VA Enacts PTE Tax Election and Business Interest Deduction

Governor Youngkin on April 11, 2022, signed S.B. 692 and H.B. 1006 into law. The former establishes an elective pass-through entity (PTE) tax regime in Virginia, making the commonwealth the 24th state to enact a workaround to the federal $10,000 state and local tax (SALT) deduction cap. The latter increases Virginia’s additional business interest deduction from 20% to 30%, effective for tax years beginning on or after January 1, 2022.

The PTE Tax Election

Effective for tax years beginning on and after January 1, 2021, a “qualifying pass-through entity” can make an annual election to be taxed at the entity level. Virginia’s new law defines a “qualifying pass-through entity” as a PTE that is 100%-owned by natural persons, or in the case of an S corporation, 100%-owned by natural persons or other persons eligible to be shareholders in an S corporation.

The format and procedures to make the election are to be made available at a later date—specifically, for tax years beginning on or after January 1, 2021, the legislation provides that the election will be made in a format, and under procedures, to be determined by the Department of Taxation. However, the legislation does specify that the date to make the election for 2021 can be “no earlier than one year after the extended due date for filing the applicable return.” No interest will accrue on any underpayments or overpayments attributable to making the Virginia PTE tax election with respect to tax year 2021.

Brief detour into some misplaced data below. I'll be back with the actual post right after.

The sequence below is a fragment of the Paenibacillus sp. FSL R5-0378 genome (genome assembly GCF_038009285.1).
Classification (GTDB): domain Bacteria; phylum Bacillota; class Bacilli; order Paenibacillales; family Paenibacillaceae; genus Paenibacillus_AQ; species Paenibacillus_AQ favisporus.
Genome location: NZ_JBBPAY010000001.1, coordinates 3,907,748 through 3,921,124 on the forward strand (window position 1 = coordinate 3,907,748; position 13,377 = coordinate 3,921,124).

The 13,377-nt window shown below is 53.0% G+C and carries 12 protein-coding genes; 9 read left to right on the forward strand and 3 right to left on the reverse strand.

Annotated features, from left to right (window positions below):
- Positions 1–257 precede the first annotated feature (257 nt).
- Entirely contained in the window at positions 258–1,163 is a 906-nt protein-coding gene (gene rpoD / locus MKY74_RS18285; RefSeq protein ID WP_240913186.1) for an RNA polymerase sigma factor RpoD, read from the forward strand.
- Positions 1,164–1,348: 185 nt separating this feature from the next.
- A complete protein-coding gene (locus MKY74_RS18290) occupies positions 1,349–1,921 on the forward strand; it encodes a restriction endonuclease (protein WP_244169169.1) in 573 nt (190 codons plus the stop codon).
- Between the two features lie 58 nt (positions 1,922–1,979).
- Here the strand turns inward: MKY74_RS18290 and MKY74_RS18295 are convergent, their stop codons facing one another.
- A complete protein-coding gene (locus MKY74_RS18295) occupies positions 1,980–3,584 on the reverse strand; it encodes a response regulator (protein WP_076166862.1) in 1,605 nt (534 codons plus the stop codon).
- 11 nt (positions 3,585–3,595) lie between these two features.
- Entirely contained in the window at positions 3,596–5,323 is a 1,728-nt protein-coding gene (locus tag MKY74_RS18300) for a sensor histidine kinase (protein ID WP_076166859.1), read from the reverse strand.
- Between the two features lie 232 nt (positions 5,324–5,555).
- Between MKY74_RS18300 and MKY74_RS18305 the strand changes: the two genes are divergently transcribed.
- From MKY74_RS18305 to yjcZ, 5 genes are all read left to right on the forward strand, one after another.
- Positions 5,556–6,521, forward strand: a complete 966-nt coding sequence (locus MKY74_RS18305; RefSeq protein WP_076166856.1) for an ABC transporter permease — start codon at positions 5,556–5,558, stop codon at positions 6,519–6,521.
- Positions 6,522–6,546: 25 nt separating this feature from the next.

The election for tax years beginning on or after January 1, 2022, and before January 1, 2026, will be an annual election made with the qualifying PTE’s timely filed return by due date, including any extensions.

The elective PTE tax rate is statutorily set at 5.75%, which is currently Virginia’s highest individual income tax rate. Owners of electing PTEs are entitled to a refundable credit to offset their Virginia income tax liability. However, both the electing PTE and the individual owners will be required to add-back their respective federal state tax deductions attributable to the Virginia elective PTE tax. The electing PTE is entitled to all credits, deductions and other adjustments that owners of PTEs would otherwise be entitled to receive under Virginia’s income tax code had the PTE not made the election.

For tax years beginning on or after January 1, 2021, and before January 1, 2026, the new law also provides Virginia resident owners with an “other state tax credit” for the amount of state income taxes paid by an electing PTE to another state that are substantially similar to Virginia’s new law.

Additional Business Interest Deduction

 Although Virginia conformed to the 2017 Tax Cuts and Jobs Act’s (TCJA) amendments to the Internal Revenue Code Section 163(j) business interest deduction limitation, the state did not conform to the subsequent increase to the limitation for the 2019 and 2020 tax years from 30% to 50% under the 2020 CARES Act. Virginia has allowed an additional 20% business interest deduction. For tax years beginning on or after January 1, 2022, H.B. 1006 increases Virginia’s additional individual and corporate income tax deduction for business interest expense disallowed as a deduction under Section 163(j) from 20% to 30%.

Insights

  • Although S.B. 692 was enacted on April 11, it does not become effective until July 1, 2022. As a result, taxpayers and practitioners will need to work with the Department regarding estimated tax payments, the 2021 election and extensions, among other matters.

  • S.B. 692 is light on details compared to other states that have enacted similar elective PTE tax  regimes. It provides the Department with broad authority to fill in the many gaps with administrative guidance to implement the new elective PTE tax.

  • Stay tuned for further updates once the Department issues guidance, forms and instructions. It is likely that the Department will also create an internet portal to assist PTEs and owners with making elections and filings. Based on informal discussions, the Department has indicated that amended returns may needed to be filed for 2021.

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